Have you heard the one about the potato and the oyster?
It’s not a joke, but a game-changing technology — a three-dimensional grid made from potato starch — that has the potential to help reverse the decline of the world’s oyster reefs.
And representatives from the company behind it — Biodegradable EcoSystem Engineering Elements (BESE) — recently came all the way from the Netherlands to assist volunteers and staff from the Sanibel Captiva Conservation Foundation (SCCF) in installing biodegradable structures aimed at helping our local oyster beds and mangroves thrive.
Why is that such a big deal? Over the last two centuries, 85% of the world’s oyster habitat has disappeared. Coastal run-off, natural predators, disease and over-harvesting have taken a toll.
Healthy oyster beds are the basis of a healthy ocean: Oysters filter water through their systems in order to feed on plankton. As the oysters filter the water for food, they also make the water clearer. With clearer water, sunlight can shine through the water and nourish seagrass beds. As seagrass beds flourish, so does the entire food chain of our marine ecosystem.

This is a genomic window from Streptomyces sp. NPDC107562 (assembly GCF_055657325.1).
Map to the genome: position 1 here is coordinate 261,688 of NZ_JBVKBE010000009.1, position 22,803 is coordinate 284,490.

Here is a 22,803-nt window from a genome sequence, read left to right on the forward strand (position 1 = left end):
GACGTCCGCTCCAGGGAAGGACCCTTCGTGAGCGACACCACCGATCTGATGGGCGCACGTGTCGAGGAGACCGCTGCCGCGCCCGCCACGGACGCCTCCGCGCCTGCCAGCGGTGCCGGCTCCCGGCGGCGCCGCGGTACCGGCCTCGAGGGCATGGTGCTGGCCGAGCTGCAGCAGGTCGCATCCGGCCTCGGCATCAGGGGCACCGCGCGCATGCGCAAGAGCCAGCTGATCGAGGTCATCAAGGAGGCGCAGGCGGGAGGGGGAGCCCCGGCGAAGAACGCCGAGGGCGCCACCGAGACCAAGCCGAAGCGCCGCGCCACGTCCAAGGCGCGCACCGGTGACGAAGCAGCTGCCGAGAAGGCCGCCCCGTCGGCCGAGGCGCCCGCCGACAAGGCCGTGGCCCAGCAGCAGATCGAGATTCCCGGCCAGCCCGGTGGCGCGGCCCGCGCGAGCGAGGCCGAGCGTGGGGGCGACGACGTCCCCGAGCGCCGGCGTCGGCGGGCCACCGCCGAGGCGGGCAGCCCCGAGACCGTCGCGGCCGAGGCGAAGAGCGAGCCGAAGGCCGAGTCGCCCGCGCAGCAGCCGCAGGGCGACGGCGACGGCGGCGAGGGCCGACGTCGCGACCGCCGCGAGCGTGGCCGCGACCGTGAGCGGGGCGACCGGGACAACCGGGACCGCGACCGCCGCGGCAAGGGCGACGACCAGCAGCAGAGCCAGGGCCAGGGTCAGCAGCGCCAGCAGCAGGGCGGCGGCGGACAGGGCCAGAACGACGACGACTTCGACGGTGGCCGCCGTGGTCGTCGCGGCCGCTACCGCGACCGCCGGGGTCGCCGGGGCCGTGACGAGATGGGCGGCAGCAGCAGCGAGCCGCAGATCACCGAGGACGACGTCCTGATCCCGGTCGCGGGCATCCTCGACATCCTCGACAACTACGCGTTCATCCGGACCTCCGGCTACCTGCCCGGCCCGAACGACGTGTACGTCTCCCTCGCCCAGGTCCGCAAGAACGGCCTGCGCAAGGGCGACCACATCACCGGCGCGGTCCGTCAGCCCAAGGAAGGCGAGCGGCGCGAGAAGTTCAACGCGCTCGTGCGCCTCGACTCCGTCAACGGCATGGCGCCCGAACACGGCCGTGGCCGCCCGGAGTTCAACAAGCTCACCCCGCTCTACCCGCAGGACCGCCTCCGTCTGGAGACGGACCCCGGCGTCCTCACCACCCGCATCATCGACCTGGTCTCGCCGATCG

According to SCCF Marine Lab Director, Eric Milbrandt, “Each oyster will filter 50 gallons of water per day. So if we even get 200 or 300 oysters per square foot, we’ll get a major water quality benefit.”
To watch a recent news segment from WINK News on the unique program, click here. We also found some info from the University of Central Florida detailing more of the fascinating process that we’d like to share here.